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Monday, June 06, 2005

Nobody said it was easy - no one ever said it would be this hard...

Jobs scarce in Canada for skilled foreigners

I wrote about this a few weeks back, but checking out one of my RSS feeds, this article caught my eye. From the Indian Express, it talks about the lack of professional work for qualified immigrants.

"About 25 per cent of recent immigrants with a university degree are working at jobs that require only a high school diploma or less, government data show. Over the last decade, the country has attracted 200,000 to 250,000 immigrants a year—measured as a percentage of the population, that is triple the rate in the US."

What was especially interesting to me was the comment in the article by Joe Volpe:

“We have an arcane infrastructure of professional organisations that essentially mitigate against the immediate integration of these highly skilled immigrants,” Joe Volpe, Minister of Citizenship and Immigration, conceded in an interview. “It’s a shame we have a shortage of doctors, and yet we have thousands of foreign trained medical doctors and we don’t recognise their credentials,” he said. “We haven’t found an easy way of assessing their qualifications.”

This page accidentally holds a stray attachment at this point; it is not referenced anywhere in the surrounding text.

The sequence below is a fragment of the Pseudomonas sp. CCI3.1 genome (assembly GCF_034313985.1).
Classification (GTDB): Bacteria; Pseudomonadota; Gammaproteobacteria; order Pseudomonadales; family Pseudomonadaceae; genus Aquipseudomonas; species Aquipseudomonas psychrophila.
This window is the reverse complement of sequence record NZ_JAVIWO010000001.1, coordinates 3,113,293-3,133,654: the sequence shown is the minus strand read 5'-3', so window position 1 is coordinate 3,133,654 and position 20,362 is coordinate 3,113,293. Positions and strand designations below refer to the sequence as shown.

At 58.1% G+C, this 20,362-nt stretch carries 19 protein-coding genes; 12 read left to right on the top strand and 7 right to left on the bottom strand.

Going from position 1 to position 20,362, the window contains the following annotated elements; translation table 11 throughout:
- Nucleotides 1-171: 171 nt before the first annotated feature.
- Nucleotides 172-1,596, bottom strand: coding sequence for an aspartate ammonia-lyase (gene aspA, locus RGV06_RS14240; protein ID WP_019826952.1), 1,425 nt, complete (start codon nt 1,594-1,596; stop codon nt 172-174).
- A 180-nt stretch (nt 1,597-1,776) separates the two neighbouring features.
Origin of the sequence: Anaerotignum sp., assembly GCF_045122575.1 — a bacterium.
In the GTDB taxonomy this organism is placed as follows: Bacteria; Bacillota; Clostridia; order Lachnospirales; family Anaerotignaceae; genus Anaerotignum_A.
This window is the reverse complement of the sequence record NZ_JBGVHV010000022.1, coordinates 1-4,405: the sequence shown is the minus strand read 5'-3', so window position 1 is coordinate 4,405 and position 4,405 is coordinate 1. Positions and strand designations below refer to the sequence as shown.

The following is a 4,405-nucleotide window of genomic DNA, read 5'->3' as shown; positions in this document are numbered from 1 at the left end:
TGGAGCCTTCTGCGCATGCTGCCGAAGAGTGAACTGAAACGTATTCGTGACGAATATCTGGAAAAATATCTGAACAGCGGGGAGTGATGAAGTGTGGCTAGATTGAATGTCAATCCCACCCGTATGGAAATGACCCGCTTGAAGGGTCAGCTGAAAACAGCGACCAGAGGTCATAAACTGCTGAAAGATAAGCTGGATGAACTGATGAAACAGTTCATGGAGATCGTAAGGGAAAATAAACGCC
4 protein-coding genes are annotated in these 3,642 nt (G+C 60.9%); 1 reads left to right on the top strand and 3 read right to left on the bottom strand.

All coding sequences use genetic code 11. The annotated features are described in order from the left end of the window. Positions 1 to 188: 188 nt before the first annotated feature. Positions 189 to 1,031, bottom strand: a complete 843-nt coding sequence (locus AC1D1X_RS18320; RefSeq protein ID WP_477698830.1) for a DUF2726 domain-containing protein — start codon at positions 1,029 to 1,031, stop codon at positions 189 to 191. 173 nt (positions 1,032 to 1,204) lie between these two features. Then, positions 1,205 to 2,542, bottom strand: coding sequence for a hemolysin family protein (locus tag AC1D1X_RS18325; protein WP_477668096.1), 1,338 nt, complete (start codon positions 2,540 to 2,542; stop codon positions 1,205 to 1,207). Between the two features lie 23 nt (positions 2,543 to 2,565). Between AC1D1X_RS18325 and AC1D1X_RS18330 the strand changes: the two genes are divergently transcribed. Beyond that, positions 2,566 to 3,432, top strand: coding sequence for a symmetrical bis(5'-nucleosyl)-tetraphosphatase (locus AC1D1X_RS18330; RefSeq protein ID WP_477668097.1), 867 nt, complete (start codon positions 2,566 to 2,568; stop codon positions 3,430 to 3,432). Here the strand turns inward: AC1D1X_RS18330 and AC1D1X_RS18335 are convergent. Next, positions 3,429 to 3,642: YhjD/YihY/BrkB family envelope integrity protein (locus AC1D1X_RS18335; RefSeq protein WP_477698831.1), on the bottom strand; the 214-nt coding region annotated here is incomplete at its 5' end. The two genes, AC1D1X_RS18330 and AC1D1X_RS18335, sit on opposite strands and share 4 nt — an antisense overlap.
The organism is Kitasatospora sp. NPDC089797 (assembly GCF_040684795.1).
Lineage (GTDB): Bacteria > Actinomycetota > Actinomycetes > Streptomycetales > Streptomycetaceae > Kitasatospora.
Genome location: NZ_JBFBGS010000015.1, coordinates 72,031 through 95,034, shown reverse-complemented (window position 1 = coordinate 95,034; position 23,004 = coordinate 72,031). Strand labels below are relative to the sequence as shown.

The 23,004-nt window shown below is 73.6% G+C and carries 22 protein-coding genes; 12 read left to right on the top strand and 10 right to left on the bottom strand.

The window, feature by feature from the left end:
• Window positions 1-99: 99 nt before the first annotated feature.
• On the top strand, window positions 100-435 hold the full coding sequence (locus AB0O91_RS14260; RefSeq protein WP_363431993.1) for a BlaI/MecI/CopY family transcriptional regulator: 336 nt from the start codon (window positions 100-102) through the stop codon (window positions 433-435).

I wonder if Canada will get brave and instead of looking at ways of legislating for the recognition, perhaps legislate "against" those, like the professional organizations alluded to above that work to block the integration of immigrants into professional life in Canada.

And why does assessing their qualifications have to be "easy"? Why can't it simply be fair. Certainly no one want doctors who aren't qualified to practice in Canada, but just as certainly, given the wait times of up to two or more years, something could be done to allow new immigrants who are waiting to gather the informations or take the tests required to illustrate that they were capable of practicing in Canada.

No one said your job would be easy, Joe - but I have faith you can do it!

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